The Governance Institute
While our thoughts have been dominated by the immediate task of managing during a pandemic, there is another important issue bubbling just below the surface that is about to demand your attention: Director IDs. This article from The Governance Institute explains what you need to know about Director IDs.
Part of a major modernisation of Australia's business registries, the introduction of Director IDs – a unique identifier that a director will keep indefinitely – is designed to help stamp out illegal phoenixing and other fraudulent activity, enabling government to verify and track the corporate history of individual directors.
In a major step, the Australian Tax Office has just launched its Australian Business Registry Services website, enabling directors to now apply for their ID when applications open next month.
When you need to apply depends on the date you were appointed as a director.
New directors appointed between 1 November 2021 and 4 April 2022 will need to apply for their Director ID within 28 days of their appointment.
Existing directors (appointed on or before 31 October 2021) will have until 30 November 2022 to apply, and will also be able to apply from November 2021. They are encouraged to sign up for their MyGovID now in preparation.
We will keep you updated on this, but in the meantime, if you are a director, or support your organisations directors, it is imperative that you get across the requirements.
First step: Get your MyGovID
If you haven't already done so – and we suspect many have not - now is the time to apply for a MyGovID number (not to be confused with the MyGov platform).
This will ensure you are ready to use the Director ID platform when it is launched. Find out more here.
Can I apply for an extension?
New directors facing a rapidly approaching 28-day deadline may experience administrative hurdles in applying.
This may be especially true for foreign directors of corporations operating in Australia. These directors will not have access to the MyGovID platform as they are not Australian citizens and can access a paper-based application process.
Charities and not-for-profits are also likely to require some extra assistance in this transition, due to many being short on the resources required to keep up with each step of the process.
The ATO is aware of these challenges and has confirmed there will be a process to apply for extensions of time. "If you can't apply by the date you need to, you can apply for an extension. Information on how you can do this will be available here in November," the new ABRS website says.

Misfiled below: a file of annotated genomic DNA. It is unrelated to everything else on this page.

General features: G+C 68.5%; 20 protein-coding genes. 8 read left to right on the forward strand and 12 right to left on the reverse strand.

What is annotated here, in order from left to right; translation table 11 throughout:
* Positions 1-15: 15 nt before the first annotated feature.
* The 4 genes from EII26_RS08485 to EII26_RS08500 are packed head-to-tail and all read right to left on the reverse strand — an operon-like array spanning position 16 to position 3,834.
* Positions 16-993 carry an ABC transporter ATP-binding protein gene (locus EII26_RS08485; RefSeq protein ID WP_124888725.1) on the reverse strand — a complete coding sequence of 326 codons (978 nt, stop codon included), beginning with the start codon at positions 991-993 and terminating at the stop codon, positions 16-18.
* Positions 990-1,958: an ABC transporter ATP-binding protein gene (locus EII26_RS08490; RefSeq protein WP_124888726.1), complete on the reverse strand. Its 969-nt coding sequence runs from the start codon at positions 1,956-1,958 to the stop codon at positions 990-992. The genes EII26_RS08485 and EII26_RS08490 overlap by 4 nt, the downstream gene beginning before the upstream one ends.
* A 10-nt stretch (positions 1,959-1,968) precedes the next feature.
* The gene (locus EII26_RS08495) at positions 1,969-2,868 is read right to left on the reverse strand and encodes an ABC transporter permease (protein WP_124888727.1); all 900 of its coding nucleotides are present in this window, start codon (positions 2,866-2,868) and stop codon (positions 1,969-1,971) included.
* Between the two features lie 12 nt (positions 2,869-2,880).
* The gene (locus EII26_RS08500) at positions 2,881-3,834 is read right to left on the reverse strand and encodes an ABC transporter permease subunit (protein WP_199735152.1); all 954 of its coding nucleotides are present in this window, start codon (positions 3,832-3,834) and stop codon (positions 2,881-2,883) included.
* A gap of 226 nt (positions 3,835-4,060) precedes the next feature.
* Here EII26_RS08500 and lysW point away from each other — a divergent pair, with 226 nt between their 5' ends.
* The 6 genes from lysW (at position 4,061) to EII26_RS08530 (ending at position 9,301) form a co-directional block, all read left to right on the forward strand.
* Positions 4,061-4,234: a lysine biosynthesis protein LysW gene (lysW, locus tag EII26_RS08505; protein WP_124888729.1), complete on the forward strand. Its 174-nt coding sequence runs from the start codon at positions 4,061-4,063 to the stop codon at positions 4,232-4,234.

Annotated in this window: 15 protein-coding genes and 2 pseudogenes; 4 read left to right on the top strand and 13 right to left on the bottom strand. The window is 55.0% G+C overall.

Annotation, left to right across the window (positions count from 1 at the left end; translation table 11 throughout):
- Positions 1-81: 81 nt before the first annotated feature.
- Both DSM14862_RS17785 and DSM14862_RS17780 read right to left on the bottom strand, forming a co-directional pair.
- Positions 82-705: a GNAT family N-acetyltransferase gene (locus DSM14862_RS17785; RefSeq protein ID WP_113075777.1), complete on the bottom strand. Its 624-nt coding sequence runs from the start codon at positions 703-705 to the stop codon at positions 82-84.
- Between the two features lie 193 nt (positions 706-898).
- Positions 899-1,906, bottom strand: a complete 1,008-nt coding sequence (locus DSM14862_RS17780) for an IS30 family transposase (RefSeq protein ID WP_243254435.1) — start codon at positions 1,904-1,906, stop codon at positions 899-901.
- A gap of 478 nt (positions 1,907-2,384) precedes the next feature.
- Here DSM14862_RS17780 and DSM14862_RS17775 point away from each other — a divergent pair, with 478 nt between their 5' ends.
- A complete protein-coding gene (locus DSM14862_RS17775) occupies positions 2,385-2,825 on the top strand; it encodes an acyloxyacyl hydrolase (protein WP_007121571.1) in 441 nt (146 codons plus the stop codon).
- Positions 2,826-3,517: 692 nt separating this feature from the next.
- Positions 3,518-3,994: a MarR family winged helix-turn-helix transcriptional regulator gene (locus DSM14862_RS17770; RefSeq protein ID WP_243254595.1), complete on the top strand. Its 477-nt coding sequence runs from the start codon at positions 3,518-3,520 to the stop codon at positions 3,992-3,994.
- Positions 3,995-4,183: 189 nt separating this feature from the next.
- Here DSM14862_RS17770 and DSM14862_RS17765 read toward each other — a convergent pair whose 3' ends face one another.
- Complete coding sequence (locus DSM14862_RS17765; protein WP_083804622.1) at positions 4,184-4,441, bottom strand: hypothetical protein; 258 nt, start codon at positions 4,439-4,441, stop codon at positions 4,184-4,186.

We will update members when further information is released.
Modernising business registers
Director ID is the first service offered by ABRS as part of a wider business modernisation project that will combine more than 30 ASIC registers and the current Australian Business Register on a single system overseen by the ATO.
It's a massive overhaul and Governance Institute has been actively engaged every step of the way as a member of the Modernising Business Registers (MBR) Business Advisory Group.
Over two million directors in the spotlight
The scale of this project is significant.
With approximately 2.7 million companies on the Australian Company Register and an average of 224,000 new companies added each year, more than two million directors are likely to be transitioned onto the new system.
But as we begin the potentially long COVID-19 recovery, Director IDs will play a role in cracking down on fraudulent phoenixing activity that harms the economy.
While preventing fraud is the main reason for Director IDs, it's not the only reason.
The original legislation made clear the scheme is also meant to protect the privacy of directors by allowing them to be identified on public registers without disclosing, dates of birth, full names and residential addresses, etc.
At a time when cyber security attacks, identity theft and other threats are on the rise, it's important this is followed through.
Read the original article here